Deer Farming Industry
A market study of the state's cervid farming industry was released to the public in December 2011. The Alliance initiated this study in support of family farm preservation and rural job development. The study, which was prepared by West Virginia University (WVU) Extension, praises the emerging industry's ability to provide income and jobs on small farms. There are 37 registered deer farms in West Virginia averaging 5.5 acres in size.
Cervids are a classification of mammals that includes white tail deer, red deer, elk and other similar species. In the mountain state, white tail deer farming is making gains and according to the study may provide relief to family farms. According to the study, deer farm operations directly employ 46 workers, pay $343,000 in annual wages and purchase $1.86 million from other West Virginia businesses. As a result of these input and payroll expenditures, a total of 66 jobs, $1.44 million in sales, and $1.03 million in gross state product, including nearly $784,000 in labor income were supported in the state's economy.
The industry's continued growth has become dependent upon a legislative change that has stalled in Committees for the past 10 years. Legislation will be coming to vote in 2012 to change oversight of the cervid or deer farming industry from the Dept. of Natural Resources (DNR) to the Dept. of Agriculture (DAG). DNR's oversight is primarily of wildlife including native white tail deer and hunting programs. AG is responsible for oversight of the food chain including the health and conditions of livestock, butcher operations and health inspections.
Changing oversight opens the doors for the sale of venison food products produced in West Virginia. Venison food products could be farmed, inspected, packaged and sold everywhere - creating a huge potential for additional farm income and job growth.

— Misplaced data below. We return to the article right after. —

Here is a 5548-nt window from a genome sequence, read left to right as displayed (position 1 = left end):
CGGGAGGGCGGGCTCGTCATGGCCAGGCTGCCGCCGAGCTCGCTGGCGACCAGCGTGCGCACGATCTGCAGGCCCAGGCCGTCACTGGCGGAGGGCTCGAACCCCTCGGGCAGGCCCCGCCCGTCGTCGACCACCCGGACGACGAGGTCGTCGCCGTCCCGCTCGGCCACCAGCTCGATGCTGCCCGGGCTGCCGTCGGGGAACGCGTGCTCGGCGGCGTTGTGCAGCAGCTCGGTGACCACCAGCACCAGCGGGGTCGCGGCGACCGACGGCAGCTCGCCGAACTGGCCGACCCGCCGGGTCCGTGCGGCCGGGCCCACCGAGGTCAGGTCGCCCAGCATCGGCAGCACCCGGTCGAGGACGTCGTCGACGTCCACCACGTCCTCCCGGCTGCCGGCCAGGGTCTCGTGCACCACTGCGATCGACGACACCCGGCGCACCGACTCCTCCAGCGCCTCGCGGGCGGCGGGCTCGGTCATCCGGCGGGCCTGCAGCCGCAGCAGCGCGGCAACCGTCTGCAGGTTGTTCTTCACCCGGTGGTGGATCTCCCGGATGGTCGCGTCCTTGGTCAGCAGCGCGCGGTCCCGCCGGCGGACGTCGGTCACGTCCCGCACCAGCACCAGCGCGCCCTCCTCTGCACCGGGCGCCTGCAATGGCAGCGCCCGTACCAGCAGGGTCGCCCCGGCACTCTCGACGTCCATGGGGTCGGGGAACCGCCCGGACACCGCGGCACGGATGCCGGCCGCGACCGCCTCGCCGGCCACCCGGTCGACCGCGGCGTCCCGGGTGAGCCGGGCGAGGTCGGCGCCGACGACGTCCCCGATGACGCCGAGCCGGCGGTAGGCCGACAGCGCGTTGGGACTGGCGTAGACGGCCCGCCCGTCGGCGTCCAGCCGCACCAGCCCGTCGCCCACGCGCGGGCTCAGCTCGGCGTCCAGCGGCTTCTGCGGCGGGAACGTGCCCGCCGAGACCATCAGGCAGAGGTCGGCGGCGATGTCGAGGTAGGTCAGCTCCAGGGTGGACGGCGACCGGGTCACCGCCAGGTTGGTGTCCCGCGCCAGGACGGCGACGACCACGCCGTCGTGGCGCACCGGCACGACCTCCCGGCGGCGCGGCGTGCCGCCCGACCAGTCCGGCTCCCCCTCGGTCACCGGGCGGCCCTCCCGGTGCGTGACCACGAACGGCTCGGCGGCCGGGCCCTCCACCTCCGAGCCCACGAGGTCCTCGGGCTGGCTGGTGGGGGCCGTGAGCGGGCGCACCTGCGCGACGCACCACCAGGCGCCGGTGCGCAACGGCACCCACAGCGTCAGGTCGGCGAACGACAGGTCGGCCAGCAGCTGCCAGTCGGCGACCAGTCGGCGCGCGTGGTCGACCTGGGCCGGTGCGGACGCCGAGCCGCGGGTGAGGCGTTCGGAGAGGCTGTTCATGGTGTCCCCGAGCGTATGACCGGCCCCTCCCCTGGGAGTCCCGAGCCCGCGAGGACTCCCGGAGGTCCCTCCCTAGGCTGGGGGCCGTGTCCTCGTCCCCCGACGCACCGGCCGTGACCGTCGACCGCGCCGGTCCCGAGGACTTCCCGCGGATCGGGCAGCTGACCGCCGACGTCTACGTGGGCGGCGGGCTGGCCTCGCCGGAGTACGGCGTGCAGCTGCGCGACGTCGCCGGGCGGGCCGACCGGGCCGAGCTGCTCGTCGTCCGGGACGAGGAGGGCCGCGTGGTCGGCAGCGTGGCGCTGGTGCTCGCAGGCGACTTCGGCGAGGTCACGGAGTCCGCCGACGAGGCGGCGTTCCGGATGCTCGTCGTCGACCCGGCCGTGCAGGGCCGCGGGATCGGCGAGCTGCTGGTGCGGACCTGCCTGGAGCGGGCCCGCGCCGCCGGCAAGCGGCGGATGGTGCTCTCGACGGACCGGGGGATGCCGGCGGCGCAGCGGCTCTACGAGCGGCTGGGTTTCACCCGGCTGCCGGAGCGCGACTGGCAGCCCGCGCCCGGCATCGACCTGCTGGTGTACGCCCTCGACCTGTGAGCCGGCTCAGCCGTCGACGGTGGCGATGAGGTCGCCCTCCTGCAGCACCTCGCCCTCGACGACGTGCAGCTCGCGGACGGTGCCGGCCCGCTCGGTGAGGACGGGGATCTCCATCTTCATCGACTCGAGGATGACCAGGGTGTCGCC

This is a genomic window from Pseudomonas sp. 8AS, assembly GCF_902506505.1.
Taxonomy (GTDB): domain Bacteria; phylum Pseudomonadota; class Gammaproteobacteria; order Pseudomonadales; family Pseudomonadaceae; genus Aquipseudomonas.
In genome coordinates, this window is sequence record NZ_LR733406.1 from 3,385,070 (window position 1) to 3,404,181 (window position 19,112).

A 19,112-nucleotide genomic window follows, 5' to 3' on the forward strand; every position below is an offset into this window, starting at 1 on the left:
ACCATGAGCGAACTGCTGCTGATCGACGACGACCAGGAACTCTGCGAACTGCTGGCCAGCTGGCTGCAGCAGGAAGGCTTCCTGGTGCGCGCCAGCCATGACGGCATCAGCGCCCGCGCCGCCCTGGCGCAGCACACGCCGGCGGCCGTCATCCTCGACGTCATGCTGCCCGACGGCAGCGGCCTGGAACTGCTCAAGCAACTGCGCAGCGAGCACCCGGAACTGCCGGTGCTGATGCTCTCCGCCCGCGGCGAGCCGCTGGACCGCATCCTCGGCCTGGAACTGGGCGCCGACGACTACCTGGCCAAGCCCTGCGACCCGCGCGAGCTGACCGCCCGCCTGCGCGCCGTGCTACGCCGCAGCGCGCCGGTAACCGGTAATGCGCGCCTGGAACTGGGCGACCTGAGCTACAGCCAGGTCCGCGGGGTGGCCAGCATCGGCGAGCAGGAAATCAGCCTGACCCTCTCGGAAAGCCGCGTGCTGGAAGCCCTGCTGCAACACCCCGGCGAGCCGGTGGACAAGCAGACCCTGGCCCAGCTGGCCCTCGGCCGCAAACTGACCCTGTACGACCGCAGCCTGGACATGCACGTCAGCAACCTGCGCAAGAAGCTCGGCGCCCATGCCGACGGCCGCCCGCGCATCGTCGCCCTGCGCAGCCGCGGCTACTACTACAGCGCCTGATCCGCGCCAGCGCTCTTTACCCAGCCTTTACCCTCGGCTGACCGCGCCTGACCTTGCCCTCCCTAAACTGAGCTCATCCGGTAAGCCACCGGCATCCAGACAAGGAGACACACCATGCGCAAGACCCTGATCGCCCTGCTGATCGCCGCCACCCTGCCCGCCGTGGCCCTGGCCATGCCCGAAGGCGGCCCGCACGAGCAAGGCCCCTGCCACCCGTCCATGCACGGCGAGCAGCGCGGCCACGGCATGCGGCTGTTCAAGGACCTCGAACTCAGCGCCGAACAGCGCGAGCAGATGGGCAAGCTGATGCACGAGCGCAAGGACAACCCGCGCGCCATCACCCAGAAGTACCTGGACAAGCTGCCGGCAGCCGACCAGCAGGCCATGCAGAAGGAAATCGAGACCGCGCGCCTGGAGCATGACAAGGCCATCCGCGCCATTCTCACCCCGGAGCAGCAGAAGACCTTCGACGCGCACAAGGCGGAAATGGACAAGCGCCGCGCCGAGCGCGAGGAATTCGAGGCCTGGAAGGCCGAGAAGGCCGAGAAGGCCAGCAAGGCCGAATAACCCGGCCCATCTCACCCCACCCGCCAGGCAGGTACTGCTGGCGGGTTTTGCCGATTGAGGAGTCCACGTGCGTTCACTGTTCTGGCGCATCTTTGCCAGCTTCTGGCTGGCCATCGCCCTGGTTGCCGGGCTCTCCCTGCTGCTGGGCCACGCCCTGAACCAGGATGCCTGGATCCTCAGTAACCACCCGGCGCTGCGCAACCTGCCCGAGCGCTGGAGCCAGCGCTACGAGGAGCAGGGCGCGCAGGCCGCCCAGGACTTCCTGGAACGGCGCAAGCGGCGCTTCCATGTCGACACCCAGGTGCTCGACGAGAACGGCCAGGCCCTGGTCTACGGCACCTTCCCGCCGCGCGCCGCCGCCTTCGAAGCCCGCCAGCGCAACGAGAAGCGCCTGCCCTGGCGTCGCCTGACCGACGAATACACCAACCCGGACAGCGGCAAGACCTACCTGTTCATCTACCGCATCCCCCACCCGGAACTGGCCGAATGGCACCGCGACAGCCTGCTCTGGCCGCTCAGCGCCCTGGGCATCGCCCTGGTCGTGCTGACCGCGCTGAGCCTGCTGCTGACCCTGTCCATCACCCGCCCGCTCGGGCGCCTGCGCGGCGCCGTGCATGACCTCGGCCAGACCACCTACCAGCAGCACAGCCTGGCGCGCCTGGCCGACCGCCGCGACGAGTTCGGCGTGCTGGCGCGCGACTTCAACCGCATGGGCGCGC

DAG believes farm raised deer are healthier than animals in wild herds. "The health risks some try to associate with deer farming are off the mark. Captive deer can be tested, monitored, isolated from and treated for disease - unlike their wild counterparts, which are known to carry a variety of diseases that can be passed to captive herds," said Gus R. Douglass, Commissioner of WV Dept. of Agriculture. "The quality of our state's deer enterprises is well-recognized. Of those farms reporting sales, values ranged from less than $2,000 to nearly $80,000. These enterprises added $1.03 million to the gross state product of West Virginia in 2009."
Follow the resource links to find out more about deer farming in West Virginia and to show your support of legislation allowing the sale of venison food products, new income for small farms and new jobs in rural areas of the state.
WVU Market Study:
Contribution of West Virginia's Cervid Farming Industry to the State Economy, 2010-2011
(1.5 MB pdf)
WV Deer Farmers Assn. statement to WV Legislature Judiciary/Agriculture and Agribusiness Joint Committee on Dec. 14, 2011:
Economic Advantages of Cervid Farming
Presentation of WV Market Study by Daniel Eades, Extension Specialist Community, Economic & Workforce Development West Virginia University to WV Legislature Judiciary/Agriculture and Agribusiness Joint Committee on Dec. 14, 2011:
The Contribution of WV Cervid Farming Industry
(1.5 MB PPT)
Deer farmers call for move to Department of Agriculture:
Charleston Daily Mail, Jan 25, 2012
(147 KB pdf)
Senator accelerating deer farm regulation change:
The Register-Herald, Beckley, WV, Jan 25, 2012
(119 KB pdf)
Alliance newsletter article Summer 2011: Mountain State Deer Farming
Information about Chronic Wasting Disease
Wildlife Society Bulletin 2011 Article: The Antler Religion
Send your Petition of Support for the WV Deer Farming Industry to Marcel Fortin
Please let your representatives know your opinion.
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